Field hockey stems from the same hockey group that we all know about. Field hockey, as the name suggests, is played in various regions of the ground, like the ground, watered turf, as well as on some indoor surfaces. Hence, the name, field hockey.
In this article, let’s discuss the essential guide to field hockey.
Basic rules of field hockey
- The hockey ball can only be hit with the flat side of the hockey stick, for it to be considered as a goal.
- Hockey players are never allowed to use their feet. This rule excludes the goalkeeper. They’re only required to control the ball with their hockey stick, without using any other body part.
- There are various ways to score a goal – from the penalty shot, field goal, or a penalty stroke. For those of you wondering what a field goal is – it is the goal scored in the open play area, only from inside the striking circle, which is located opposite to the opponent’s goal area. At the same time, if it is hit anywhere from outside that area, it is not considered a goal.
- The hokey players are not allowed to manhandle any of the other players on the field, since it is a non-contact sport. If it happens, then the opponents are entitled to a free hit or a penalty corner.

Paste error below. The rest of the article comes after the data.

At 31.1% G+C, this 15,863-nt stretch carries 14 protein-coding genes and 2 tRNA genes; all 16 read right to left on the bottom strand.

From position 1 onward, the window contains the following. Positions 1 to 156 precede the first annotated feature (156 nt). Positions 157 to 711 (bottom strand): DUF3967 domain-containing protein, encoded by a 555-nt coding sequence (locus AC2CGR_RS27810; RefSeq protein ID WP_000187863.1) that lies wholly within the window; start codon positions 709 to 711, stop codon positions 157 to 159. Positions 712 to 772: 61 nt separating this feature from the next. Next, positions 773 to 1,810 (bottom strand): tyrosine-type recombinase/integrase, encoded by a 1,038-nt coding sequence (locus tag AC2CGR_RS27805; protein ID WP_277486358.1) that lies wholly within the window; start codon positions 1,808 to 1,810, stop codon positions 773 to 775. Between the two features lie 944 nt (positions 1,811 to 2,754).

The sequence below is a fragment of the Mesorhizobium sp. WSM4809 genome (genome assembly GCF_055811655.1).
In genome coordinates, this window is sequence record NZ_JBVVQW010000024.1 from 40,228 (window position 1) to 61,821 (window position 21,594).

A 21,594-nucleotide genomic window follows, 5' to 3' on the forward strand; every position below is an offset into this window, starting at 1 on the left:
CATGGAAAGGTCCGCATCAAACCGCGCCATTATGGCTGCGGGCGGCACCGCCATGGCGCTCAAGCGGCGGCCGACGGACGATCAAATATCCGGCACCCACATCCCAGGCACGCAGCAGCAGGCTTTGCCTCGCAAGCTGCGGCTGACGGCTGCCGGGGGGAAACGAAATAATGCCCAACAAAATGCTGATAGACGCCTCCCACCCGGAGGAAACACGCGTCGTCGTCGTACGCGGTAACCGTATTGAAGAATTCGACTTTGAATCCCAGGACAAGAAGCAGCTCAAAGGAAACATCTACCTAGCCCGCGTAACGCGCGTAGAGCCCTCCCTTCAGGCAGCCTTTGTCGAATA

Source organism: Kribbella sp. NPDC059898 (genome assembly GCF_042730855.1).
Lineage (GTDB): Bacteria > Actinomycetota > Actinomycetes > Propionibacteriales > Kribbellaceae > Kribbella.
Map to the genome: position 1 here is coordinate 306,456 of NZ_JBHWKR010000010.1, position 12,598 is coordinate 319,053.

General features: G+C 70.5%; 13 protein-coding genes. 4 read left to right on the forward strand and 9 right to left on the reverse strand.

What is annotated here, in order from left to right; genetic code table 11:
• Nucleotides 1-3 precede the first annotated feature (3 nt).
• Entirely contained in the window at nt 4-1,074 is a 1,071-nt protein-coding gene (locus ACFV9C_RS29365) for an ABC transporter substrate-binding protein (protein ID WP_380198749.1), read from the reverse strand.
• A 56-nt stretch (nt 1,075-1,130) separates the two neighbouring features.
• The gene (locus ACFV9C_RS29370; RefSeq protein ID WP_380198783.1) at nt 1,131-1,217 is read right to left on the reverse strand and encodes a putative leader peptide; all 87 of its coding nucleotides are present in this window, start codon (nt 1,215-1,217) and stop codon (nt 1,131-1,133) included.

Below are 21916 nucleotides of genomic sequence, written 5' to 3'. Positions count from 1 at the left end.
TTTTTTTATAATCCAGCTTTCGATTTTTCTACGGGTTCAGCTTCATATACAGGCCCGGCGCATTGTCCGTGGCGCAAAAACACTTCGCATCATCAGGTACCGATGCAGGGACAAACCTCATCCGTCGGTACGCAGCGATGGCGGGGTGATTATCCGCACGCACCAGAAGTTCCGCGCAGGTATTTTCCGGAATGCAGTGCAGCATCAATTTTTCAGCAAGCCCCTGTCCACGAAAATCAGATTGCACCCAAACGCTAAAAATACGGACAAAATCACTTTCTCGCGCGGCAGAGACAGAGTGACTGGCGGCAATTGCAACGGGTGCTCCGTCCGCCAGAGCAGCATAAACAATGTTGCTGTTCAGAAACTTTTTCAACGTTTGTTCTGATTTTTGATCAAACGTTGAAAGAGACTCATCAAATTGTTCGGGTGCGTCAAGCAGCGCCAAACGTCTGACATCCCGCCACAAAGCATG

Field hockey umpires
The field hockey umpires are of two types on the field, and each one is responsible for each half on the pitch. They’re liable to control the players and show them the card if necessary in case the players breach any rules or regulations. This could include misconduct, dangerous or rough gameplay or even an intentional offence. The umpires can show three cards- the green, yellow or red cards
- Green card: It is an official warning which says not to break the rules
- Yellow card: This indicates that the hockey player needs to be sent off the pitch at least for 5 min, as a result of an offence.
- Red card: It is shown in case of a serious offence – like an early shower.
Types of fouls on the field hockey
Like any other game, a game of hockey can follow different types of foul play. Some of the basic ones are enlisted below:
- Obstruction: When a players’ body or stick is used to prevent the opponent, it is called obstruction
- Third-party obstruction: When the hockey player comes in between the ball and the player, which a teammate takes the ball forcefully from the player.
- Advancing: This is shown when a player pushes or handles another opponent vigorously
- Backticks: This offence committed when a player uses his rounded back from the hockey stick.
- Sticks: Any player who raises his stick against another player or an opponent, dangerously is entitled to this foul play.
- Undercutting: If the player hits the ball dangerously, it is called undercutting.